The 4 Golden Rules of Dress Up Day


1. Only play if you want to.

I know that the idea of fancy dress can be an emotive issue. In the political hotbed of the school playground, it can split parents like no other issue, other than perhaps who’s the fittest Cbeebies presenter. I’m afraid I must admit straight away that I am decidedly pro dress-up day. As soon as I find out the theme, I’m clapping my hands with joy and planning a trip to Hobbycraft. Around 50% of the time I then I forget about the whole thing until the night before and bodge something together while a bit drunk, when attaching sparklers to a seven-year-old’s boots is a sodding genius idea.

Sometimes I manage to pull off a good outfit, I fondly recall my Gruffalo of World Book Day 2012, and sometimes I have an epic fail, such as last year’s Dalek, which resulted in the teacher ‘wanting a quick word’ with me at pick up time. Basically, If you have put in the time and effort to make a decent outfit, it’s ok to be proud of it, just don’t get too cocky, because next year it could be you covering your kid in labels because no one can work out who the hell they’re meant to be, or forgetting altogether. Like the kid I saw on Roald Dahl Day, who was dressed in normal clothes, but had a printout of a book cover cellotaped to his back. Weirdly he didn’t seem to mind not wearing a complicated and uncomfortable outfit all day. Perhaps it’s because dress-up is fun, but ultimately no one cares, and we all have busy lives.

2. It’s not a competition, except for when it totally is.

I know that a lot of the reason some people don’t like dress-up day, or cake bakes or project homework, is that they can introduce an element of competition between parents which is often seen as divisive and unfair. As someone who has never won anything in my life without resorting to cheating or blackmail or kidnapping the judge’s family, I quite like the jokey-competition of a load of slightly-deranged (mostly) mums high on the fumes of craft-glue, ignoring the cries of their petrified children as they mutter ‘more sequins’. For someone who works part-time from home and looks after small children the rest of the time, I enjoy the opportunity to do something a bit silly. I don’t expect everyone to do it, and I know no-one is giving out bonus parenting points for making instead of buying this stuff, but I’m not ashamed of the fact that last night I spent 2 hours making insects out of pipecleaners and I look forward to having my mates take the piss out of me for it. So there.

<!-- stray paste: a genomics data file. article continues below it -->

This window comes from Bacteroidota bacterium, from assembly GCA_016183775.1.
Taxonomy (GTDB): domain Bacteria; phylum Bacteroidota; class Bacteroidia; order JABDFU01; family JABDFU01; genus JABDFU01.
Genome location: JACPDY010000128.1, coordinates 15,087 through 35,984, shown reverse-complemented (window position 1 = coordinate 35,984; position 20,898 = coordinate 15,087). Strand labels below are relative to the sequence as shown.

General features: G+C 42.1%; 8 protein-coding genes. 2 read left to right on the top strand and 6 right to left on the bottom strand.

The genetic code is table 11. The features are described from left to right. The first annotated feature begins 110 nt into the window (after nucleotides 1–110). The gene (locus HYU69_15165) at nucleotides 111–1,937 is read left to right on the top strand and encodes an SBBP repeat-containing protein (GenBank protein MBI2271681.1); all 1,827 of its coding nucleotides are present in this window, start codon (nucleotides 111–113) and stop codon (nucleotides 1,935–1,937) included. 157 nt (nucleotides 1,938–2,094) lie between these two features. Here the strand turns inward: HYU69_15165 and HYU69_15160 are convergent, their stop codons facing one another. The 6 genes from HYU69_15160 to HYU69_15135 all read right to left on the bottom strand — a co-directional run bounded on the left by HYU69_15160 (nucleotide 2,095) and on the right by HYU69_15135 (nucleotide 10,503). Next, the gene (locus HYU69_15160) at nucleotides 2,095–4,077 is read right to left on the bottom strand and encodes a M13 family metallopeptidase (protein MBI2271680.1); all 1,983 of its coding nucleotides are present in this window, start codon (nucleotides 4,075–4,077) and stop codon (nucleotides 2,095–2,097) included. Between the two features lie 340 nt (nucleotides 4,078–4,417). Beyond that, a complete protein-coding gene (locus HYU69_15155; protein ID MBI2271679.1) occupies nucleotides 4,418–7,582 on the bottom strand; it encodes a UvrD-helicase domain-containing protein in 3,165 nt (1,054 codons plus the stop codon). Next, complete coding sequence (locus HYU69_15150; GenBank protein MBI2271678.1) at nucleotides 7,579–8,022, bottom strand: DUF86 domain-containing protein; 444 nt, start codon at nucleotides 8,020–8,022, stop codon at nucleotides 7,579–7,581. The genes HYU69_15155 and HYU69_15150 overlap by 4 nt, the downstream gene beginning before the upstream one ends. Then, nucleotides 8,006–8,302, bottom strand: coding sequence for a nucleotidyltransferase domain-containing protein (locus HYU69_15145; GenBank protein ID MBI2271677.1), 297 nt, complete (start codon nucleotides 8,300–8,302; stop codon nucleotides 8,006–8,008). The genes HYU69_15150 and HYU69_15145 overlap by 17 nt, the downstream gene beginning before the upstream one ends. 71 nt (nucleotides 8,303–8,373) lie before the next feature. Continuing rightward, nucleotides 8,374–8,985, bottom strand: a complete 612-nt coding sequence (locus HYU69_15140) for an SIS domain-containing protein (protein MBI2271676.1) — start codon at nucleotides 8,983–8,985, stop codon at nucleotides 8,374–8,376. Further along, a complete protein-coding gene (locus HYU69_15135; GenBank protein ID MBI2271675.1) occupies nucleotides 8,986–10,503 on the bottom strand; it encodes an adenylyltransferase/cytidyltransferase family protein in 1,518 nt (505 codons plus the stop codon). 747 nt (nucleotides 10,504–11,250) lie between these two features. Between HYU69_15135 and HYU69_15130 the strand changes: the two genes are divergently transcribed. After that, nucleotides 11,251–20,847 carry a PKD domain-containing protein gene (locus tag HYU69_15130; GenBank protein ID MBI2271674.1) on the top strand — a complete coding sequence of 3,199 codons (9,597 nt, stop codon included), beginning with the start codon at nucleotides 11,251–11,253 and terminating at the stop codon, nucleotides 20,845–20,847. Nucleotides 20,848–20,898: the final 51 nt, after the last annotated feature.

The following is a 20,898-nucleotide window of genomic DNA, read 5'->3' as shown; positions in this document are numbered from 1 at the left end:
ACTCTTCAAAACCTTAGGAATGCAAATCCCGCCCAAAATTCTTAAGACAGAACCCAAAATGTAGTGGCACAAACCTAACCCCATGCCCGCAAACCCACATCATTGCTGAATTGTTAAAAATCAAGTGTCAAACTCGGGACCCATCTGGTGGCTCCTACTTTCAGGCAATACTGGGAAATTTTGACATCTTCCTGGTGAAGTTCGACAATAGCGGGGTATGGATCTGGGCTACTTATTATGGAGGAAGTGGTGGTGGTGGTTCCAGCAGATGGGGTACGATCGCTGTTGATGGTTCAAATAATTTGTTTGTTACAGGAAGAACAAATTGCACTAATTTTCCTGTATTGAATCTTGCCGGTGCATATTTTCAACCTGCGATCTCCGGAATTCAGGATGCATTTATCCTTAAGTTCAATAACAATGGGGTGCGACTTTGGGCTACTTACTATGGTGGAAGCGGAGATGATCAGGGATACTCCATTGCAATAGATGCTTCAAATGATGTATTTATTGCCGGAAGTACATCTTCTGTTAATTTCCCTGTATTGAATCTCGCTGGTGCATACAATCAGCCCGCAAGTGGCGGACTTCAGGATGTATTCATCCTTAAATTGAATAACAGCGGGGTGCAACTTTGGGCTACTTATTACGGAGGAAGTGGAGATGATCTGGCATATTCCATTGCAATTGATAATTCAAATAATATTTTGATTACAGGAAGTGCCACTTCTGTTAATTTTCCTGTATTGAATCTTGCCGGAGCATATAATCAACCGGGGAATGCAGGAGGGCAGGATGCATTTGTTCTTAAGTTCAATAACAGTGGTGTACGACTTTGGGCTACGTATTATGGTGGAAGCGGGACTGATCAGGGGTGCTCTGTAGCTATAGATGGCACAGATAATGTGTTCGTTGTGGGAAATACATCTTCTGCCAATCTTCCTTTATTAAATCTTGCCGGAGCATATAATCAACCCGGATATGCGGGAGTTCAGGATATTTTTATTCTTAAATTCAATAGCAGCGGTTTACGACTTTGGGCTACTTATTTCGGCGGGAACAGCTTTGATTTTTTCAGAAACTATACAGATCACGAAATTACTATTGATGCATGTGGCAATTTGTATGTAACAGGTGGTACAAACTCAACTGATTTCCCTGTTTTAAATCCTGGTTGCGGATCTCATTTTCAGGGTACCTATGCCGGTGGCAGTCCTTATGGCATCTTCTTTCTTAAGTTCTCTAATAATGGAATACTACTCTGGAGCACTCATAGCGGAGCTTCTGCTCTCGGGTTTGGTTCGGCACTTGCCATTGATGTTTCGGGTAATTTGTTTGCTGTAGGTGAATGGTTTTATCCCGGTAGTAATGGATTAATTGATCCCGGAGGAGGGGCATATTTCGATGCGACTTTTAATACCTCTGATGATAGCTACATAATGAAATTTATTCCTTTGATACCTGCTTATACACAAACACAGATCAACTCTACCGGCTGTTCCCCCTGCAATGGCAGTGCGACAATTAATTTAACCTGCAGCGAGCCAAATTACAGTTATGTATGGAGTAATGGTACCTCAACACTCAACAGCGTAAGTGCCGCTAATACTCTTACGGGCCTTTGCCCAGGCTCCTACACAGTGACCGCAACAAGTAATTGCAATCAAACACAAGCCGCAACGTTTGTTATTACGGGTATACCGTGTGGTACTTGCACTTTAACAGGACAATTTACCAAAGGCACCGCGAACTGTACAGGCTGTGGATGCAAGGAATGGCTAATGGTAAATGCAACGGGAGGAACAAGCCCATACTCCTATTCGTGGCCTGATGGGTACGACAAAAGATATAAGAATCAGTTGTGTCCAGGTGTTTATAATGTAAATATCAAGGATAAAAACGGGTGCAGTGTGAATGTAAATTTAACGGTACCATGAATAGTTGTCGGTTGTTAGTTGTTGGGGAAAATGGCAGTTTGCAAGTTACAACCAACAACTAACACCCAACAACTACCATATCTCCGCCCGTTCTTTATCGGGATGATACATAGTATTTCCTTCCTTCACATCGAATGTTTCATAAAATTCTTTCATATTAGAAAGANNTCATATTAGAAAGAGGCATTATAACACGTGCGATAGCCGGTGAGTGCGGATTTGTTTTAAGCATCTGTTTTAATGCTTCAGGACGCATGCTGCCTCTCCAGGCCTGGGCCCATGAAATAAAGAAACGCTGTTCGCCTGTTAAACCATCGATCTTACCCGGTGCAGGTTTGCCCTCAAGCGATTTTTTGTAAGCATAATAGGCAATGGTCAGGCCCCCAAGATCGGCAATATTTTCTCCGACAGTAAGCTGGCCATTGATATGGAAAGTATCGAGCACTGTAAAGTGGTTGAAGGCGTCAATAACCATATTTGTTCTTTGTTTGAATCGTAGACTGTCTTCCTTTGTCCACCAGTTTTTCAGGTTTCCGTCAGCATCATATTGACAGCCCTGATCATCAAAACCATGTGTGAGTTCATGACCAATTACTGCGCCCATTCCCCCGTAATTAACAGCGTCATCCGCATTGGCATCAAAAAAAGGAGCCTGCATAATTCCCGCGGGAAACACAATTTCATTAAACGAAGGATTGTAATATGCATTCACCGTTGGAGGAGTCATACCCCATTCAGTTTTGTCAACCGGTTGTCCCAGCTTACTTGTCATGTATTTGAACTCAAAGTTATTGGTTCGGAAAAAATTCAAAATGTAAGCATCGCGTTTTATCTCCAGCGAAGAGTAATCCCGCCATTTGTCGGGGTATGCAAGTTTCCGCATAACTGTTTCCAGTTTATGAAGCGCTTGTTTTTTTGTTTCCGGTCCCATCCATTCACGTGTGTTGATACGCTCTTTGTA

3. Enthusiasm counts for a lot.

I’m not the crafty-type to be honest. In fact, I’m not really any good at anything which requires presentation skills. My handwriting looks like something a cat’s coughed up and my dress sense looks like I’ve smothered myself in pritt stick and rolled about in Kate Bush’s jumble. I’ve tried to embrace my inner Nigella in the kitchen, but it turns out that in the tenth circle of hell, those guilty of having a Pinterest account are forced to stare at my poorly decorated cupcakes for all eternity; watched over by Mary Berry who laughs as their eyes bleed and they cry out for mercy and a piping bag. But I generally have a go at these things, and I genuinely love seeing overly-ambitious homemade efforts on the playground. Today I spotted a kid as Mike TV from Charlie and the Chocolate Factory, who was actually inside a cardboard box TV. Simply marvellous.

 4. Stick to the brief

I fully support the argument that graphic novels is a vastly underrated genre and should be recognised as worthy for Booker Prize entry. However I’m still not sure you can really justify sending your kid to school as Batman on World Book Day. Loads of people do, and I know that I’ve done it in the past myself. My son insisted that he could allowed to go as a Transformer because he has a Transformer book, dismissing my insistence that a book of a film, doesn’t really count. To which he argued that surely the ethos of World Book Day was all about inspiring children to read books and that it was not a time for arbitrary distinctions of high and low art. I accepted his point, but countered that, the he was himself undermining the spirit of World Book Day by using a loophole to bring cartoons into a day which was supposed to promote literature. That’s when he reminded me that he was six and wanted to wear his Bumblebee outfit he got for Christmas and if I had a problem with that perhaps I should consider getting a life. I relented, but I cut him out of my will for spoiling World Book Day for me and in forty years he’ll learn a valuable lesson about respecting his elders. Anyway, a few years ago I recall one mum making an incredible costume which must have taken her hours and all the kids loved it, -seriously it was amazing- but it was a character from a Pixar film, and all I could hear was the parents whispering ‘It’s not a book though is it?’

So the moral is with dress-up day- as with life- if you’re going to challenge the rules, be flagrant and unapologetic, and no one will think the less of you, but make an effort to create something with love and you will be vilified on a technicality.


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